In my previous post, I outlined three ways that progressives could change the face of American politics: (1) A movement within the Democratic Party, (2) A true third party movement, or (3) An independent movement that forces the Democrats to shift to the left.
These three methods, however, depend on one assumption. They require that we maintain the liberal-conservative axis that has dominated American politics for at least a century. Some progressives, however, are coming to believe that the key to meaningful change is to bring this familiar paradigm to an end. For us to forge a new political reality in the coming years and decades, we will need to find some new labels to help us define the American people.
This does not mean that we will operate in a non-partisan, category-free fantasy world. But it does mean that the lines of partisanship will be shifting, and that those who adjust and embrace the new categories will succeed in the new era. With this paradigm shift in mind, here are three new political dichotomies that are emerging:
(1) Corporatist vs. Populist
The idea that large corporations and their lobbyists have hijacked the American political system is far from new, and neither is the awareness that both Republicans and Democrats have been bought by corporate donations. Nonetheless, too many progressives are still breaking down the problem of corporatism along party lines, believing that the Republicans are the real problem and that the “true Democrats” can still work a solution.
Obama's first term (beholden to big corps in many ways) has cured many progressives of this notion. We need to see the issue as no longer Democrats vs. Republicans, but as those who work for big business (which is almost everyone currently in Washington) vs. those who fight for the people.
(2) Globalist vs. Localist
This dichotomy distinguishes those who see value in greater connectivity and greater inter-dependency between the various regions of the world from those who appreciate local diversity and independence.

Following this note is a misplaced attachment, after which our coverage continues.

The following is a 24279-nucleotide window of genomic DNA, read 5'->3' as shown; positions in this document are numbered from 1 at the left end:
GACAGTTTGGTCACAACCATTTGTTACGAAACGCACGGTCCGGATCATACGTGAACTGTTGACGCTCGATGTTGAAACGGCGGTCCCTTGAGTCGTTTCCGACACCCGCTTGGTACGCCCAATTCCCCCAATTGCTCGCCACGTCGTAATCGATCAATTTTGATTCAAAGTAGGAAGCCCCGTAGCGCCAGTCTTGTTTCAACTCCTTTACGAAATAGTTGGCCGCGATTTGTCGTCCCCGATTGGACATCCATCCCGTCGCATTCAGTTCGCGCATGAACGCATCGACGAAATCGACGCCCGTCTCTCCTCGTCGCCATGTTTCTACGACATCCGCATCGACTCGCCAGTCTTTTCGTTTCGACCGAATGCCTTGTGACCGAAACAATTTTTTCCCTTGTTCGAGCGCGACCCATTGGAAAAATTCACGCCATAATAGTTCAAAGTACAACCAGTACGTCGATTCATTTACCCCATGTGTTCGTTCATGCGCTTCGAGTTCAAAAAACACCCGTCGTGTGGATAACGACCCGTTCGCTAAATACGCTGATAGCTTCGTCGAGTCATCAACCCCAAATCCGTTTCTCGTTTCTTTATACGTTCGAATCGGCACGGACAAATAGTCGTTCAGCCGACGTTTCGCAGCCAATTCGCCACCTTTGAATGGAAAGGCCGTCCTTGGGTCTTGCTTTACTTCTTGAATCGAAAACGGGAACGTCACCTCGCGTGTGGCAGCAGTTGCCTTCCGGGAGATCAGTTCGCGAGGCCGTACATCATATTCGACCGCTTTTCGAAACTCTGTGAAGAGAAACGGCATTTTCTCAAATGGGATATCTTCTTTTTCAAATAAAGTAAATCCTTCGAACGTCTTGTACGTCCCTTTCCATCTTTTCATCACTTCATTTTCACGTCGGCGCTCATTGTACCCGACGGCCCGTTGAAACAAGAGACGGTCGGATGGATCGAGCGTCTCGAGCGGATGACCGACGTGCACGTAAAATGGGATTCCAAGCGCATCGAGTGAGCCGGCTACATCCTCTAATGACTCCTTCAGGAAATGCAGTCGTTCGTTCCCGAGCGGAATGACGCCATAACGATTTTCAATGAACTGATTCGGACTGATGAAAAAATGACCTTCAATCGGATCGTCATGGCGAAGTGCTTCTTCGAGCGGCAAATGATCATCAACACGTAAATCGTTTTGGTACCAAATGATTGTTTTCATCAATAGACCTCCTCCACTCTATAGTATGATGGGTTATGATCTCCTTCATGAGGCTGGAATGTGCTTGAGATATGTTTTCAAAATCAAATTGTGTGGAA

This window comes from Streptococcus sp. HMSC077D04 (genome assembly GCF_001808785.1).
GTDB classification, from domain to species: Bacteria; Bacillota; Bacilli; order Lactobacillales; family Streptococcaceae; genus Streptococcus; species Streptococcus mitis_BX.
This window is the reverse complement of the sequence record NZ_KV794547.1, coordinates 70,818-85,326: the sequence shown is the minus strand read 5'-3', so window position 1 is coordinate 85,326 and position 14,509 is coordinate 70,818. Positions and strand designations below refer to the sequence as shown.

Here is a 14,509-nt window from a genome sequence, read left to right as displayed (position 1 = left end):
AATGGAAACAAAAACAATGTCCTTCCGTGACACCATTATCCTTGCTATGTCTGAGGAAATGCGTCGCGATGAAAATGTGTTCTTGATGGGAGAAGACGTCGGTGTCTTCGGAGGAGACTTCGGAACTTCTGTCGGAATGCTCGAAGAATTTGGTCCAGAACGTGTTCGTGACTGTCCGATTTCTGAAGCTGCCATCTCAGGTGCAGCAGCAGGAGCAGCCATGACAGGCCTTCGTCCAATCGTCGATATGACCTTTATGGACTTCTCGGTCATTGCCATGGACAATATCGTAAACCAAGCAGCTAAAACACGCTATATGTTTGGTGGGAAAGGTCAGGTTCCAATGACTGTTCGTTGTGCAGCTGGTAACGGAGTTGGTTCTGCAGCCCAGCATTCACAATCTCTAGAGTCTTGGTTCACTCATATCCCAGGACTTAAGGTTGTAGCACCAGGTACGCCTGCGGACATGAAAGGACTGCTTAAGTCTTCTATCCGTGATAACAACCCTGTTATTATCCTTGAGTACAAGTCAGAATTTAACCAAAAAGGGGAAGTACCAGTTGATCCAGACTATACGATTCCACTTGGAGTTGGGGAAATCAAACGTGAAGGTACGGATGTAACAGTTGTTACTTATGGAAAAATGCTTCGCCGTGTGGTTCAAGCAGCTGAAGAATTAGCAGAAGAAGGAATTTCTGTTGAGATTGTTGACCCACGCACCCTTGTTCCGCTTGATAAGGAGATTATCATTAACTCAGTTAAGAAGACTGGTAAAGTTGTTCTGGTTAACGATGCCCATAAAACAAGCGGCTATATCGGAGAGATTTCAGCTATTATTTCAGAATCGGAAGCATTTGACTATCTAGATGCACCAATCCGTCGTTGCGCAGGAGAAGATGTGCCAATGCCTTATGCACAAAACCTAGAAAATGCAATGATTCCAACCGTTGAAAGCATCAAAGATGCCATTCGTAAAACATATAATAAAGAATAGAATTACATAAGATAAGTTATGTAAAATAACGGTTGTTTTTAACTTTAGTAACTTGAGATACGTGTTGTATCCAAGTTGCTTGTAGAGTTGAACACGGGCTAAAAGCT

From the abusive globalist economics of the IMF and transnational corporations; to the increasingly globalist politics emerging from organizations such as the UN and the EU; to the monoculture that is slowly spreading like a virus through mass media and cultural imperialism – in all of these ways, the world is becoming a new Tower of Babel.
But many people are fighting back against globalism and the rise of corporate dominance – as is evidenced in our country by the local food movement and the renewal of the isolationist spirit. “Small is beautiful” is an emerging slogan of this resistance that warms my heart.
(3) Materialist vs. Spiritualist
I won’t say much about these categories yet, but they are very different than “secular vs. religious.” They have nothing to do with the institutions of organized religion, and everything to do with the way we live our daily lives. Are we pursuing greater financial wealth and material gain for ourselves, or are we living self-sacrificial lives that seek to improve the welfare of others?
If we can begin to break down our culture into these and other new categories, instead of just saying that it’s liberal vs. conservative or left vs. right to the death, we will be many steps down the road of building a new and more progressive way of doing politics.
And here's the key: The Democratic Party can stick with the old paradigm, or it can begin to work according to new dichotomies. Perhaps it will take a strong independent movement to convince them.